Hundreds cram board meeting to protest planned shutdowns

2012-12-09T00:02:00Z 2014-07-02T08:46:21Z Hundreds cram board meeting to protest planned shutdownsAlexis Huicochea Arizona Daily Star Arizona Daily Star
December 09, 2012 12:02 am  • 

Hundreds of children, parents, educators and community members flooded the Catalina Magnet High School auditorium Saturday morning with a common purpose: to save their schools.

The speakers urged board members to find another way to deal with a $17 million budget deficit - cut central administration, outsource jobs, consolidate departments. If absolutely necessary, they said, close a few schools - just not the ones their kids attend.

The Tucson Unified School District Governing Board heard arguments against campus closures for nearly three hours, but, as planned, did not respond to any of the feedback or take any action.

The board is considering closing 14 campuses, which would generate a savings of about $5 million a year. Other program and staff cuts will still need to be considered to balance the budget of Tucson's largest school district.

Closure has been initiated on these schools: Brichta, Corbett, Cragin, Lyons, Manzo, Menlo Park, Schumaker and Sewell elementary schools; Carson, Hohokam, Maxwell and Wakefield middle schools; Fort Lowell/Townsend K-8; and Howenstine High School.

"Clean your own house before you come and close our schools," said Kerry Hodgkinson, a Brichta parent who was the first of more than three dozen speakers. The Governing Board allowed three representatives from each school to make a statement.

Hodgkinson, who recommended consolidating various service centers, also suggested keeping Brichta and Menlo Park open but shutting Maxwell - a site already zoned for homes, she said.

But the school-closure process hasn't been completely divisive. Sharmila Dey, a Cragin fifth-grader, started a letter-writing campaign to save her school, gathering more than 100 letters and pictures that were submitted to the board.

Rafael and Maria Barajas, parents of seven children, don't even have a school on the closure list but came in support of their neighborhood middle school, Wakefield. The couple was also concerned about a group of four west-side schools on the list.

"We don't want to watch any schools close in that area," Maria Barajas said.

Added her husband: "I felt good about some of the comments I heard from parents and teachers. They made good points as far as the programs, the activities and the struggles they've had to bring their schools up. Whether that's going to change the board's mind, I don't know."

Other school supporters leaned more on facts, arguing that their schools don't fit the criteria for closure, which include academic performance, occupancy and attraction rates.

Sewell Elementary father Dan Stoker noted that his daughter's school was given a grade of B by the state, but one of the two schools that would receive Sewell students is rated C. If the closure is approved, Stoker, like a number of parents who spoke, threatened to enroll his child in a school outside of the district.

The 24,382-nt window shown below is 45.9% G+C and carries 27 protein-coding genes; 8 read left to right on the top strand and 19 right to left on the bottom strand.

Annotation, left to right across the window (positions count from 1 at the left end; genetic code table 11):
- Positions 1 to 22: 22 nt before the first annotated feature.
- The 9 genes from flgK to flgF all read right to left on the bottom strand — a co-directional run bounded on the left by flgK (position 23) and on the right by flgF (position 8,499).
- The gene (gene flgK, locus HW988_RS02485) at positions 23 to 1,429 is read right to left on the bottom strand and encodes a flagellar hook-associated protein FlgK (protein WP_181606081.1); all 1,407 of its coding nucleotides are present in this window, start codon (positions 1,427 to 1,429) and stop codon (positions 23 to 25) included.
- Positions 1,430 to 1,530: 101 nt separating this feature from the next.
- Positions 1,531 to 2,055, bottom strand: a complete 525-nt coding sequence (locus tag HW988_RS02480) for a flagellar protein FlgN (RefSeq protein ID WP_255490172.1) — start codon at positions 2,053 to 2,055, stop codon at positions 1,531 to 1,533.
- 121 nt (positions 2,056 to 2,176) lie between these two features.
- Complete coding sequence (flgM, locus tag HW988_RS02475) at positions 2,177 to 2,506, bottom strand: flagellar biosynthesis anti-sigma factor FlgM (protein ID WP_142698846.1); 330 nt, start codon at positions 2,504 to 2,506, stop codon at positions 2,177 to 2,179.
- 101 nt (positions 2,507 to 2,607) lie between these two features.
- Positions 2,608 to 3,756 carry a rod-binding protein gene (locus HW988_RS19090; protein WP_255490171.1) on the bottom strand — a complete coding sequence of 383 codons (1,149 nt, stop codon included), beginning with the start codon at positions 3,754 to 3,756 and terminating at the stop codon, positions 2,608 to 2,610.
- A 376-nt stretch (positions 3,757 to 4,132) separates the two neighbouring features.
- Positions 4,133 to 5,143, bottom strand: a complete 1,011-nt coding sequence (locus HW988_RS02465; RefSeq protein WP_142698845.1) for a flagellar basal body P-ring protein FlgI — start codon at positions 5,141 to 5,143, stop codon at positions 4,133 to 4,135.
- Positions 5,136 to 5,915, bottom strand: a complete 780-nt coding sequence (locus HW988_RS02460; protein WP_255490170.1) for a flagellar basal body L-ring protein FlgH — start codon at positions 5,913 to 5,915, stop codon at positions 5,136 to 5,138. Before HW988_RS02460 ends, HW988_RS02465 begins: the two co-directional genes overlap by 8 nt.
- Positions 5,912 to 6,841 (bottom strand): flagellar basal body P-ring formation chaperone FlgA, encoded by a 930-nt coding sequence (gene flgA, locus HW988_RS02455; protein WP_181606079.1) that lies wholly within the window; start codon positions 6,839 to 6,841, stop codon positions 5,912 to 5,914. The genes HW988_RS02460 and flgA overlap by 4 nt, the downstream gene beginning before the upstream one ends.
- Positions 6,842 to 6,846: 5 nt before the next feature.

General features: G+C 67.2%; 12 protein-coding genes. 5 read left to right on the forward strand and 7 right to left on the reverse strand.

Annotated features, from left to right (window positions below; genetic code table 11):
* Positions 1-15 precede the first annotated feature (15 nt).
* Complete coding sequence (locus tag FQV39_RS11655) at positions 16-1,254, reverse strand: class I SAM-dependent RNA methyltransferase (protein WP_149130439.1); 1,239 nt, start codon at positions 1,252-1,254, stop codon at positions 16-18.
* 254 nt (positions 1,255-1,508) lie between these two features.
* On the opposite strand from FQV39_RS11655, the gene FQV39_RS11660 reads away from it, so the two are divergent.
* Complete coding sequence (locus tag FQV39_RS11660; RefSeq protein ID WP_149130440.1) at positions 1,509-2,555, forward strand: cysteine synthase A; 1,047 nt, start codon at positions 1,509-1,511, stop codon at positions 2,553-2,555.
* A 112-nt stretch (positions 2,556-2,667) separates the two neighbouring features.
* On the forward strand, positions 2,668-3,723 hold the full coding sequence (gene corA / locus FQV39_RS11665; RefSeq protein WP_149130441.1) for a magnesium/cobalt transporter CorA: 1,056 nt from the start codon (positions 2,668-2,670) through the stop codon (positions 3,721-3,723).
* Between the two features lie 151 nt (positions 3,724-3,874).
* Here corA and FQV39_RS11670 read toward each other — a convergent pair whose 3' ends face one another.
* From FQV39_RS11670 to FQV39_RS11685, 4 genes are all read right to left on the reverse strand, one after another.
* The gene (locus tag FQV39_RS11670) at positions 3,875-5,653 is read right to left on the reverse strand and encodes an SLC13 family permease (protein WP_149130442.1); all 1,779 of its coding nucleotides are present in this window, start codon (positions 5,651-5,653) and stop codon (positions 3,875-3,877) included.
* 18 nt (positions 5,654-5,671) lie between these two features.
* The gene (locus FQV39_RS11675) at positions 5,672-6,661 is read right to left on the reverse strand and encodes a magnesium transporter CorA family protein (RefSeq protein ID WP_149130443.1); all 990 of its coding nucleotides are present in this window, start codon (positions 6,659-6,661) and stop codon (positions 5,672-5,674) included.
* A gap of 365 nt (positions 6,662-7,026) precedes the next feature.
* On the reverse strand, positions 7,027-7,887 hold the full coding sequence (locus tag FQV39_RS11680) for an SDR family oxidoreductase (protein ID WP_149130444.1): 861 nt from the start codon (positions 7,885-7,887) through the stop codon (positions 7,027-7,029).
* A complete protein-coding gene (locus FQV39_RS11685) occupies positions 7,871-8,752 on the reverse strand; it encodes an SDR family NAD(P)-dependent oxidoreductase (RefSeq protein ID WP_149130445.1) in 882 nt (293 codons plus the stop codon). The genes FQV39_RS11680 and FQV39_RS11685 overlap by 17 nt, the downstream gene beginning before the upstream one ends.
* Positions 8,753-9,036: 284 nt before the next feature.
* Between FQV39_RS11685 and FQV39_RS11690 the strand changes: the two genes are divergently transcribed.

TUSD attributes the deficit to a drop in student enrollment over the years and cuts in state funding, among other reasons.

Public-education advocate Ann-Eve Pedersen agreed, urging the crowd to continue its fight beyond the local level.

"The state Legislature is really the true enemy," she said, noting that Arizona has cut $1 billion in education funding. "They are fighting against our kids, our schools and our communities. This is a situation that threatens to tear our community apart, and it's happening in other parts of the state. ... Other districts are having to look at closing schools because of these numbers."

A second public hearing is scheduled for Monday at 6 p.m. at Catalina, 3645 E. Pima St. The vote to finalize any closures is expected Dec. 20.

If approved, closures would not go into effect until next school year.

Closed schools: Where are they now

In 2010, TUSD closed nine elementary schools as a cost-savings measure. Each closure saved $300,000 to $450,000 annually in maintenance and operating costs. Of the nine, four remain vacant.

• Duffy Elementary: Houses TUSD community service programs.

• Fort Lowell Elementary: Leased to Chabad of Tucson for up to $93,000 per year for an early-childhood center.

• Jefferson Park Elementary: Leased to the International School of Tucson - a tuition-based independent school - for up to $100,000 per year.

• Reynolds Elementary: Vacant. No viable proposals.

• Richey Elementary: Leased to the Pascua Yaqui Tribe for $1 per year as a community center for health, wellness, adult education and recreation. TUSD and the tribe will also open a charter school on the property.

• Roberts Elementary: Leased to Pima Community College for up to $130,000 per year to house the adult education program, the Public Safety and Emergency Services Institute and other services.

• Rogers Elementary: Vacant. No viable proposals.

• Van Horne Elementary: Vacant. Three proposals for lease/sale as a church, sustainability center, or urban agriculture under consideration.

• Wrightstown Elementary: Vacant. Was to have been sold to Alta Vista Communities for $1.59 million to build luxury rental homes. Alta Vista withdrew the offer due to lack of support for the plan amendment and rezoning. The district still owns the property.

Contact reporter Alexis Huicochea at ahuicochea@azstarnet.com or 573-4175.

Copyright 2014 Arizona Daily Star. All rights reserved. This material may not be published, broadcast, rewritten or redistributed.

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